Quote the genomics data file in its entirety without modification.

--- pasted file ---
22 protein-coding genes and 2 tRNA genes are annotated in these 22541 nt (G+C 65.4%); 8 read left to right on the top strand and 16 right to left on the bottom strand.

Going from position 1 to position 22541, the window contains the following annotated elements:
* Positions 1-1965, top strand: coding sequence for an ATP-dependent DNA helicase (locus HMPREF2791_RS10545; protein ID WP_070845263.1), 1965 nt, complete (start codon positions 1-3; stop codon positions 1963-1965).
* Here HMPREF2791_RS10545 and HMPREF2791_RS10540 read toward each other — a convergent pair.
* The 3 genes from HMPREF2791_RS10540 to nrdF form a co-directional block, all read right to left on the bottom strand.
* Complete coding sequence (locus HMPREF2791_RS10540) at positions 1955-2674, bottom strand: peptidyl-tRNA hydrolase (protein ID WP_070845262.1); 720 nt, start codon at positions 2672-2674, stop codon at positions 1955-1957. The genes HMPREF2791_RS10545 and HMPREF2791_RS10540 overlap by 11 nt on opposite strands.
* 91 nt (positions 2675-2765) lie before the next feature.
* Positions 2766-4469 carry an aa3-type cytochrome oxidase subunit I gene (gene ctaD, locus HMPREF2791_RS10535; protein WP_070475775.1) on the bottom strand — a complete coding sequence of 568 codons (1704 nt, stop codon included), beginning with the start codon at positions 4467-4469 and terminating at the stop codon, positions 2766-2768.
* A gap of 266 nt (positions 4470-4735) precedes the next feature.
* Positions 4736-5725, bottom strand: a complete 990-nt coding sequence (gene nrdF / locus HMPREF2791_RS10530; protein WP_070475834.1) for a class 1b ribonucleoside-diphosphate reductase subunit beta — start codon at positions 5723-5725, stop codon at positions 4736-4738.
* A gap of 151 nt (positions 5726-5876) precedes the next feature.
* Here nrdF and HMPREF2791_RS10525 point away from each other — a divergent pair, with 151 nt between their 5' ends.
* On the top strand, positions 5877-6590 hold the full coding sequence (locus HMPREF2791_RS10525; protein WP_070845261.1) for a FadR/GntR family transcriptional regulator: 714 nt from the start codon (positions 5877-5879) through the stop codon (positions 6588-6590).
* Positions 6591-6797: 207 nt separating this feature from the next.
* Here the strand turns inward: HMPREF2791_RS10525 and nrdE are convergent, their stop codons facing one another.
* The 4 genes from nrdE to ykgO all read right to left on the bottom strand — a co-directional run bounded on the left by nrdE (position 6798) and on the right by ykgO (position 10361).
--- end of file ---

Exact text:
22 protein-coding genes and 2 tRNA genes are annotated in these 22541 nt (G+C 65.4%); 8 read left to right on the top strand and 16 right to left on the bottom strand.

Going from position 1 to position 22541, the window contains the following annotated elements:
* Positions 1-1965, top strand: coding sequence for an ATP-dependent DNA helicase (locus HMPREF2791_RS10545; protein ID WP_070845263.1), 1965 nt, complete (start codon positions 1-3; stop codon positions 1963-1965).
* Here HMPREF2791_RS10545 and HMPREF2791_RS10540 read toward each other — a convergent pair.
* The 3 genes from HMPREF2791_RS10540 to nrdF form a co-directional block, all read right to left on the bottom strand.
* Complete coding sequence (locus HMPREF2791_RS10540) at positions 1955-2674, bottom strand: peptidyl-tRNA hydrolase (protein ID WP_070845262.1); 720 nt, start codon at positions 2672-2674, stop codon at positions 1955-1957. The genes HMPREF2791_RS10545 and HMPREF2791_RS10540 overlap by 11 nt on opposite strands.
* 91 nt (positions 2675-2765) lie before the next feature.
* Positions 2766-4469 carry an aa3-type cytochrome oxidase subunit I gene (gene ctaD, locus HMPREF2791_RS10535; protein WP_070475775.1) on the bottom strand — a complete coding sequence of 568 codons (1704 nt, stop codon included), beginning with the start codon at positions 4467-4469 and terminating at the stop codon, positions 2766-2768.
* A gap of 266 nt (positions 4470-4735) precedes the next feature.
* Positions 4736-5725, bottom strand: a complete 990-nt coding sequence (gene nrdF / locus HMPREF2791_RS10530; protein WP_070475834.1) for a class 1b ribonucleoside-diphosphate reductase subunit beta — start codon at positions 5723-5725, stop codon at positions 4736-4738.
* A gap of 151 nt (positions 5726-5876) precedes the next feature.
* Here nrdF and HMPREF2791_RS10525 point away from each other — a divergent pair, with 151 nt between their 5' ends.
* On the top strand, positions 5877-6590 hold the full coding sequence (locus HMPREF2791_RS10525; protein WP_070845261.1) for a FadR/GntR family transcriptional regulator: 714 nt from the start codon (positions 5877-5879) through the stop codon (positions 6588-6590).
* Positions 6591-6797: 207 nt separating this feature from the next.
* Here the strand turns inward: HMPREF2791_RS10525 and nrdE are convergent, their stop codons facing one another.
* The 4 genes from nrdE to ykgO all read right to left on the bottom strand — a co-directional run bounded on the left by nrdE (position 6798) and on the right by ykgO (position 10361).